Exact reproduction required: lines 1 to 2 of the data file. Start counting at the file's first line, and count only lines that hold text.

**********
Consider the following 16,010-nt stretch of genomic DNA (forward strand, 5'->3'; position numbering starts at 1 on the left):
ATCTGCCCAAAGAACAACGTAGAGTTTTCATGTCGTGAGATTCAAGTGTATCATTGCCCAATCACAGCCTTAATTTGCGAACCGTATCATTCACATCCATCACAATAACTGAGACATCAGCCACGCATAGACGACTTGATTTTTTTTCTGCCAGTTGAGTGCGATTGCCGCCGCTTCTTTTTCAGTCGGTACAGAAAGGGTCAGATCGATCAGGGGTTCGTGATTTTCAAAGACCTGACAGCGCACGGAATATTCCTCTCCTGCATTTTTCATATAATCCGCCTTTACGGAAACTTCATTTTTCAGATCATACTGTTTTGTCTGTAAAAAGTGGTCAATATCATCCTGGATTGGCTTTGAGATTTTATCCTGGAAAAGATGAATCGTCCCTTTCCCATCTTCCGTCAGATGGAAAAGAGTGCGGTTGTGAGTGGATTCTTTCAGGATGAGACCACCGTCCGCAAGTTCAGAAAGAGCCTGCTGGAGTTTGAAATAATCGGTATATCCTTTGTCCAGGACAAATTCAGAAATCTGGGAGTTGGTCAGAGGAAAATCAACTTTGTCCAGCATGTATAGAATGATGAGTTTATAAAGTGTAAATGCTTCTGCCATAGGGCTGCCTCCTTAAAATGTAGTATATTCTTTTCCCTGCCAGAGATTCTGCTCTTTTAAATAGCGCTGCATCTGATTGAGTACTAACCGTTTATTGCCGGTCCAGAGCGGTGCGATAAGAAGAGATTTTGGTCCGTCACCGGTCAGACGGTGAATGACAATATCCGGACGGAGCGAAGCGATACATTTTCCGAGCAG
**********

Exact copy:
Consider the following 16,010-nt stretch of genomic DNA (forward strand, 5'->3'; position numbering starts at 1 on the left):
ATCTGCCCAAAGAACAACGTAGAGTTTTCATGTCGTGAGATTCAAGTGTATCATTGCCCAATCACAGCCTTAATTTGCGAACCGTATCATTCACATCCATCACAATAACTGAGACATCAGCCACGCATAGACGACTTGATTTTTTTTCTGCCAGTTGAGTGCGATTGCCGCCGCTTCTTTTTCAGTCGGTACAGAAAGGGTCAGATCGATCAGGGGTTCGTGATTTTCAAAGACCTGACAGCGCACGGAATATTCCTCTCCTGCATTTTTCATATAATCCGCCTTTACGGAAACTTCATTTTTCAGATCATACTGTTTTGTCTGTAAAAAGTGGTCAATATCATCCTGGATTGGCTTTGAGATTTTATCCTGGAAAAGATGAATCGTCCCTTTCCCATCTTCCGTCAGATGGAAAAGAGTGCGGTTGTGAGTGGATTCTTTCAGGATGAGACCACCGTCCGCAAGTTCAGAAAGAGCCTGCTGGAGTTTGAAATAATCGGTATATCCTTTGTCCAGGACAAATTCAGAAATCTGGGAGTTGGTCAGAGGAAAATCAACTTTGTCCAGCATGTATAGAATGATGAGTTTATAAAGTGTAAATGCTTCTGCCATAGGGCTGCCTCCTTAAAATGTAGTATATTCTTTTCCCTGCCAGAGATTCTGCTCTTTTAAATAGCGCTGCATCTGATTGAGTACTAACCGTTTATTGCCGGTCCAGAGCGGTGCGATAAGAAGAGATTTTGGTCCGTCACCGGTCAGACGGTGAATGACAATATCCGGACGGAGCGAAGCGATACATTTTCCGAGCAG